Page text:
WASHINGTON/DUBAI - Pakistan’s economy is demonstrating significant improvement, with growth rate likely to be higher than previous estimates, the International Monetary Fund said Sunday.
In a statement issued in Washington after at the conclusion of talks between the IMF Staff and a top-level Pakistani delegation, the Fund also acknowledged Pakistan’s progress with reforms.
Pakistan’s Finance Minister Ishaq Dar, State Bank of Pakistan (SBP) acting Governor Ashraf Wathra, Finance Secretary Dr Waqar Masood and other senior officials met with the IMF team led by Jeffrey Ranks, in Dubai and held productive discussions, it said.
"The IMF mission...is encouraged by the overall progress made in pushing ahead with policies to strengthen macroeconomic stability and reviving economic growth," Jeffrey Franks told a joint news conference with Pakistan's finance minister after their consultations.
The IMF's executive board is tentatively scheduled to consider in late March whether Pakistan will obtain the third tranche of its IMF loan programme, Franks said. He said the IMF was not imposing privatisation on Pakistan but was very supportive of the process.
"The authorities' reform programme remains broadly on track with the government meeting all of the quantitative performance criteria by end-December 2013," Franks said. He added that two exceptions were targets for the central bank's net swap/forward positions and the ceiling on government borrowing from the central bank, but that authorities had reaffirmed their commitment to adopt corrective action.
Franks said Pakistan was still in a very difficult economic situation but that the IMF saw signs of improvement as reforms in the electricity sector seem to be bearing fruit, with electricity shortages and unscheduled load-shedding declining. Decisive efforts to broaden the tax net through elimination of tax exemptions and loopholes granted through statutory regulatory orders are critical to the future of Pakistan's economy, the IMF also said.
Last September, the IMF saved Pakistan from possible default by agreeing to lend it $6.7 billion over three years. In return, Pakistan must make good on reforms such as a longstanding promise to privatise loss-making state companies. The IMF raised Pakistan's gross domestic product growth forecast to 3.1 percent for the fiscal year 2013/14, which started in July, from the previous prediction of 2.8 percent, because of better performance in services and manufacturing.
Dar described the country's economic growth as ‘encouraging’, adding tax collection had risen 26 percent in January and that the IMF seemed to be more or less satisfied with the central bank's net asset reserves.
The IMF and Pakistan differ on inflation expectations, with the Fund projecting a 10 percent rate in the current fiscal year. The Washington-based body encouraged Pakistan's central bank to be vigilant in coming months to guard against a rebound of inflation. It would like to see price growth in a 6-7 percent range on a sustainable basis, Franks said.
Dar admitted the government expects inflation to rise above its current 7.9 percent but that it will not hit double digits. "Based on the moderate rate of inflation of 7.9 percent during January 2014, we expect that inflation for the entire fiscal year would remain within a single digit." The deficit, which was roughly 9 percent of gross domestic product in 2012, needs to be brought down to around 3.5 to 4 percent by the end of the three-year program. Dar said the deficit for the first half of the fiscal year stands at 2.2 percent.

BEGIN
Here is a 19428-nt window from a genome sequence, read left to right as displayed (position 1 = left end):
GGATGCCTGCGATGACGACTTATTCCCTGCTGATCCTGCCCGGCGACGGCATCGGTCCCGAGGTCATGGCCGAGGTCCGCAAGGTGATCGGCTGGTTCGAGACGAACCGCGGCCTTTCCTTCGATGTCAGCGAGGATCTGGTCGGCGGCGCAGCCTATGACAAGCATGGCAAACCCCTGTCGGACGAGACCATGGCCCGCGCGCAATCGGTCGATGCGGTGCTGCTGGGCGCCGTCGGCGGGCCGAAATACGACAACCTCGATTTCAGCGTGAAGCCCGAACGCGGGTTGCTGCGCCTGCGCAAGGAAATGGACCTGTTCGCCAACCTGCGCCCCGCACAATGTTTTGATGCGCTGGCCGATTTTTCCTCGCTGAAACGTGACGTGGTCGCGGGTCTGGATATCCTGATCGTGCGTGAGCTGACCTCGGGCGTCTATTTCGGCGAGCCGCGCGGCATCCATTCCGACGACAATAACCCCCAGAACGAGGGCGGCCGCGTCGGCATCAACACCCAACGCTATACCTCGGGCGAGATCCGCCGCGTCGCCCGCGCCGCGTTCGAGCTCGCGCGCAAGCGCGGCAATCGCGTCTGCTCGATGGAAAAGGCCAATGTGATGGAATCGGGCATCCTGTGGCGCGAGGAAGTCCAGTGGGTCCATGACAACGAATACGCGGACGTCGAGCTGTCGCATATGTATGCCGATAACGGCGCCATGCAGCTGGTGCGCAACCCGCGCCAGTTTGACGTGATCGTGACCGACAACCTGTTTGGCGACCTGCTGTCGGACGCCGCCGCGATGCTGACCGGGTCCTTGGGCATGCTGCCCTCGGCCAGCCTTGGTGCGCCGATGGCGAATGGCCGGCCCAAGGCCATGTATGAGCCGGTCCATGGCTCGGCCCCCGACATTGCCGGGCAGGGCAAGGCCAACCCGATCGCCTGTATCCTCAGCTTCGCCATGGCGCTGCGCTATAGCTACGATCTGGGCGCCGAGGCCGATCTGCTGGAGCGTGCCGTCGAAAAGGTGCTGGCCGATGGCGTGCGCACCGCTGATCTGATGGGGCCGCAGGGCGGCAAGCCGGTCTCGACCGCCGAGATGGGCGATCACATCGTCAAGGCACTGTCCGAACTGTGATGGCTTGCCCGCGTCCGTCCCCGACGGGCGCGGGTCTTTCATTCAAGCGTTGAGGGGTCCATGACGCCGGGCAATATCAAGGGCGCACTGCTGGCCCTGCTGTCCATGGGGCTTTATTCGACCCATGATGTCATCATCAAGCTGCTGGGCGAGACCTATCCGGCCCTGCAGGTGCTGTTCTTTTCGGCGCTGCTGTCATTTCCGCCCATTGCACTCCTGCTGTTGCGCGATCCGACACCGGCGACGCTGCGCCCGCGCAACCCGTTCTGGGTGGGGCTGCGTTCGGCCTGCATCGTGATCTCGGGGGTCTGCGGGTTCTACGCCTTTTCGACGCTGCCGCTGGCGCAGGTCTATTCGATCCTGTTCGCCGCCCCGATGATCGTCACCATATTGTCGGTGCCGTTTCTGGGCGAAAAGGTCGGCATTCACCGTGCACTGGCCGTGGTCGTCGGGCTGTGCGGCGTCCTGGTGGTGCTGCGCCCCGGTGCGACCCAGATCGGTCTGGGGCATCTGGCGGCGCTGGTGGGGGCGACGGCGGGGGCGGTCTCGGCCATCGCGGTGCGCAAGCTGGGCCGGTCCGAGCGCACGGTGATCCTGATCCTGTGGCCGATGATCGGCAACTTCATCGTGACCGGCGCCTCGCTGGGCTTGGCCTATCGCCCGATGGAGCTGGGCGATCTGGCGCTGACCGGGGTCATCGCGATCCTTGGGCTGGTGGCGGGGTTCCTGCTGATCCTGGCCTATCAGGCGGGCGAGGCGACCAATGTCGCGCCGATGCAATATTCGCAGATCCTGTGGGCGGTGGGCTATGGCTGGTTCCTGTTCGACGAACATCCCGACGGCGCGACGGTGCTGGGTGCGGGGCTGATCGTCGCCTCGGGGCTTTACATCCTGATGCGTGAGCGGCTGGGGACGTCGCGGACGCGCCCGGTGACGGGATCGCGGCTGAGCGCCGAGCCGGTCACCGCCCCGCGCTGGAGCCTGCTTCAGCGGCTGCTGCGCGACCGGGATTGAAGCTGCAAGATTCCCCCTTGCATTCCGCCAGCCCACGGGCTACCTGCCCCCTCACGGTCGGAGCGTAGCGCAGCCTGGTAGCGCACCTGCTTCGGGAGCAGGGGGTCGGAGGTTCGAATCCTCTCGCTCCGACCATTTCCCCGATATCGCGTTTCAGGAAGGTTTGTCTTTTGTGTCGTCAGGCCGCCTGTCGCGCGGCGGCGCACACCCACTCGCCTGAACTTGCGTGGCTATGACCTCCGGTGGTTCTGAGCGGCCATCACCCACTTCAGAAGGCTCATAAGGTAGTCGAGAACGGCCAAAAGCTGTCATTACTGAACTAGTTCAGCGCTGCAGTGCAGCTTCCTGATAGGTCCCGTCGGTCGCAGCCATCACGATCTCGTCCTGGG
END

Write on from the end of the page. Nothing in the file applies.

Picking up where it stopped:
Pakistan is "well on track" in the process of issuing a eurobond, and expects the process to be completed by the end of March, the minister said. He said he did not expect the cost of the issue to be over 6 percent, and that it should be around the "usual" benchmark price. "There is a huge demand for this bond and it may be followed by an Islamic bond or sukuk. I'm not sure because it depends on the interest - but so far we are very positive."
Dar said the government is following "very strict austerity measures" that have not been easy to make. "I think we have taken very painful measures, which were partially politically unpopular, but I think they were needed by the country and it has not only changed the direction of the economy... it has put us on the road of recovery and stability," he said.
About the pipeline project between Iran and Pakistan, Dar said IP gas project was still on hold due to financial constraints on the Iranian side. The ball was in the Iranian court, he said, adding “There were no financial flows for the pipeline.” He said Pakistan welcomed the nuclear deal reached between Iran and the six world powers.
The Washington statement said: “Pakistan’s economy is showing signs of improved economic activity. Services and manufacturing are driving better-than-expected GDP growth, as reforms in the electricity sector seem to be bearing fruit with electricity shortages and unscheduled load-shedding declining. Led by large scale manufacturing and service sectors, growth is picking up and is now expected to reach about 3.1 percent for FY2013/14 as a whole, compared to the earlier estimate of 2.8 percent.”
Moreover, the statement said Islamabad’s fiscal performance continued on track in the second quarter of 2013/14. On the external side, while the SBP has continued its efforts to rebuild reserves, and the foreign exchange market has stabilised, pressures on the balance of payments are likely to persist for some months, it added.